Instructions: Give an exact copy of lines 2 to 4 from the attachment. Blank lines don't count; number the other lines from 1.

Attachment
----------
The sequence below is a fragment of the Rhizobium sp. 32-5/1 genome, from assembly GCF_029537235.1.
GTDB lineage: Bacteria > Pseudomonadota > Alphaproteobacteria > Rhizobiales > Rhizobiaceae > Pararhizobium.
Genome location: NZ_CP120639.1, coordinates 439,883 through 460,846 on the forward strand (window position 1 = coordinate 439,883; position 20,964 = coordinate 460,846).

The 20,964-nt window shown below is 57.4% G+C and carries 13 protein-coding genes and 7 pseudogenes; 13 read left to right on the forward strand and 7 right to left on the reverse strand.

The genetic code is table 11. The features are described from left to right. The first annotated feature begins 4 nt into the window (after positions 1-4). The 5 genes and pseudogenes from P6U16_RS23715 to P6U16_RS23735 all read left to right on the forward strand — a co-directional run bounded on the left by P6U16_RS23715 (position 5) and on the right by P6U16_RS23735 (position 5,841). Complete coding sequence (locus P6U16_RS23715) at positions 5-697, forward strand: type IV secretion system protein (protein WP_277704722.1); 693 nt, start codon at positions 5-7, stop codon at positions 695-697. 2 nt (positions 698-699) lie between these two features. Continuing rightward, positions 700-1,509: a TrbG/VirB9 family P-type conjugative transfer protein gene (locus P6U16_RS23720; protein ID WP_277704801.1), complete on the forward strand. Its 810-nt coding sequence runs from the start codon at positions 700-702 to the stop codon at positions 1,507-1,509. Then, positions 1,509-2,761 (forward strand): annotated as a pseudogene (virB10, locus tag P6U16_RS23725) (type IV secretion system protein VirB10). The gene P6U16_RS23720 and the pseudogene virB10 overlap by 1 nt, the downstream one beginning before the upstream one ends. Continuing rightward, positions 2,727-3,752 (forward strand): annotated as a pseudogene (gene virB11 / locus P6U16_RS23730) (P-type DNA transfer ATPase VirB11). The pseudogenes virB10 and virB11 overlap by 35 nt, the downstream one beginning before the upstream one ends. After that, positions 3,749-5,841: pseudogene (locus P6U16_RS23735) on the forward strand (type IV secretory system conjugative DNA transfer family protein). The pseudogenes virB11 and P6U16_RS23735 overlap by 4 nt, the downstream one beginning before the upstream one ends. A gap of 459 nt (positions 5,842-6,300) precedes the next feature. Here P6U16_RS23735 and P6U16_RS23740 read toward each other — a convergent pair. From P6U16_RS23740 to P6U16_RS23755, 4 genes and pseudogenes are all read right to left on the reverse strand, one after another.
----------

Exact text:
GTDB lineage: Bacteria > Pseudomonadota > Alphaproteobacteria > Rhizobiales > Rhizobiaceae > Pararhizobium.
Genome location: NZ_CP120639.1, coordinates 439,883 through 460,846 on the forward strand (window position 1 = coordinate 439,883; position 20,964 = coordinate 460,846).

The 20,964-nt window shown below is 57.4% G+C and carries 13 protein-coding genes and 7 pseudogenes; 13 read left to right on the forward strand and 7 right to left on the reverse strand.